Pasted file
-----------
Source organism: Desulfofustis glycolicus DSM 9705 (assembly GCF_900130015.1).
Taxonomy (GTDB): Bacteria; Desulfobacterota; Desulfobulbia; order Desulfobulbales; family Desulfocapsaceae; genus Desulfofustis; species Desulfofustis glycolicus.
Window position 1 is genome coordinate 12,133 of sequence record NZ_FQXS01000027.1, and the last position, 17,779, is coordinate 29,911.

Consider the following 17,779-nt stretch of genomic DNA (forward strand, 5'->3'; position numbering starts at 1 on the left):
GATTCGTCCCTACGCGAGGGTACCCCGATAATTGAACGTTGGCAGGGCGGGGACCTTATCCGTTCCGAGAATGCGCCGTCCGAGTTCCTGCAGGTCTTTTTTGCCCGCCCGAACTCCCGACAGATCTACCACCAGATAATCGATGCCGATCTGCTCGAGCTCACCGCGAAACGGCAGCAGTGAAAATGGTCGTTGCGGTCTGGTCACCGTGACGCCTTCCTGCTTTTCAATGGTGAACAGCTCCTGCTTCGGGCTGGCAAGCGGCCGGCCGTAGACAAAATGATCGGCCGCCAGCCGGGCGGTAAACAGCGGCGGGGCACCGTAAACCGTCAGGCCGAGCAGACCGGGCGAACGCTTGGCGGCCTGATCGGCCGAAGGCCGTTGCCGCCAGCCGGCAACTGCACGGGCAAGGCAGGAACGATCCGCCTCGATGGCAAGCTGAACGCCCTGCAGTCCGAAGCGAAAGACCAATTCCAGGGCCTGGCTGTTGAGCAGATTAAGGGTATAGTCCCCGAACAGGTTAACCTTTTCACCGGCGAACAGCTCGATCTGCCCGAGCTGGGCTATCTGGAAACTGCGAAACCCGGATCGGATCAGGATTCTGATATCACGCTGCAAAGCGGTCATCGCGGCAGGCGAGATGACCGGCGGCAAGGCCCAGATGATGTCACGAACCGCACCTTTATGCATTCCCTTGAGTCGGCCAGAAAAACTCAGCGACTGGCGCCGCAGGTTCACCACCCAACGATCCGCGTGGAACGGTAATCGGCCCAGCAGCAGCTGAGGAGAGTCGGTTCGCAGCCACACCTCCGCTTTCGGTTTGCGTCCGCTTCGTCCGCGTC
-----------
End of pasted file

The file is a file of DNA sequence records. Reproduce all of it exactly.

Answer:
Source organism: Desulfofustis glycolicus DSM 9705 (assembly GCF_900130015.1).
Taxonomy (GTDB): Bacteria; Desulfobacterota; Desulfobulbia; order Desulfobulbales; family Desulfocapsaceae; genus Desulfofustis; species Desulfofustis glycolicus.
Window position 1 is genome coordinate 12,133 of sequence record NZ_FQXS01000027.1, and the last position, 17,779, is coordinate 29,911.

Consider the following 17,779-nt stretch of genomic DNA (forward strand, 5'->3'; position numbering starts at 1 on the left):
GATTCGTCCCTACGCGAGGGTACCCCGATAATTGAACGTTGGCAGGGCGGGGACCTTATCCGTTCCGAGAATGCGCCGTCCGAGTTCCTGCAGGTCTTTTTTGCCCGCCCGAACTCCCGACAGATCTACCACCAGATAATCGATGCCGATCTGCTCGAGCTCACCGCGAAACGGCAGCAGTGAAAATGGTCGTTGCGGTCTGGTCACCGTGACGCCTTCCTGCTTTTCAATGGTGAACAGCTCCTGCTTCGGGCTGGCAAGCGGCCGGCCGTAGACAAAATGATCGGCCGCCAGCCGGGCGGTAAACAGCGGCGGGGCACCGTAAACCGTCAGGCCGAGCAGACCGGGCGAACGCTTGGCGGCCTGATCGGCCGAAGGCCGTTGCCGCCAGCCGGCAACTGCACGGGCAAGGCAGGAACGATCCGCCTCGATGGCAAGCTGAACGCCCTGCAGTCCGAAGCGAAAGACCAATTCCAGGGCCTGGCTGTTGAGCAGATTAAGGGTATAGTCCCCGAACAGGTTAACCTTTTCACCGGCGAACAGCTCGATCTGCCCGAGCTGGGCTATCTGGAAACTGCGAAACCCGGATCGGATCAGGATTCTGATATCACGCTGCAAAGCGGTCATCGCGGCAGGCGAGATGACCGGCGGCAAGGCCCAGATGATGTCACGAACCGCACCTTTATGCATTCCCTTGAGTCGGCCAGAAAAACTCAGCGACTGGCGCCGCAGGTTCACCACCCAACGATCCGCGTGGAACGGTAATCGGCCCAGCAGCAGCTGAGGAGAGTCGGTTCGCAGCCACACCTCCGCTTTCGGTTTGCGTCCGCTTCGTCCGCGTC